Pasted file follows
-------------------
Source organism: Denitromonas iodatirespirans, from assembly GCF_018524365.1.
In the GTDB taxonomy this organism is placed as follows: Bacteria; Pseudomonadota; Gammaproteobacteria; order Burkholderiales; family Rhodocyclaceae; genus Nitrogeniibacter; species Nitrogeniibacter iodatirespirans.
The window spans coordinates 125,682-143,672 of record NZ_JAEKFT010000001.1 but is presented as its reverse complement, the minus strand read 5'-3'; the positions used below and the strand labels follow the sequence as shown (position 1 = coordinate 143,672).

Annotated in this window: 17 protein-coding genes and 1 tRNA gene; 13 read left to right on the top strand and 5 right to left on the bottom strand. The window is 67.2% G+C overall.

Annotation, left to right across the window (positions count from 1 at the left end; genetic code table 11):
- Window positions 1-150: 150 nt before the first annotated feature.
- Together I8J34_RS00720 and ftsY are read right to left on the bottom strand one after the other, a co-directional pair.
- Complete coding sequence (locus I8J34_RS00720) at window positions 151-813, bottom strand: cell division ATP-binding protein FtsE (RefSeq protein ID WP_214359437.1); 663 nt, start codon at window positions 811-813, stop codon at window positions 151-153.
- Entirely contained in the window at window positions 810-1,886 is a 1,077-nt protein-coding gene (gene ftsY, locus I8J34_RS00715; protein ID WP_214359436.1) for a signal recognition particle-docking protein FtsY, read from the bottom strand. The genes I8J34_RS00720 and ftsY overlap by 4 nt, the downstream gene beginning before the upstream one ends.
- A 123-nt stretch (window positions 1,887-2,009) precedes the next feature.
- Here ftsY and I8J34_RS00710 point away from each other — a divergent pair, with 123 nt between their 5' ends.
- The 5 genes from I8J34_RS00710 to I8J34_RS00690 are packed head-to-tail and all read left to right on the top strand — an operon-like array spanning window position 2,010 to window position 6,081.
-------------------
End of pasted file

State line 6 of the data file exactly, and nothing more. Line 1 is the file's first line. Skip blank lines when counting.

- Window positions 1-150: 150 nt before the first annotated feature.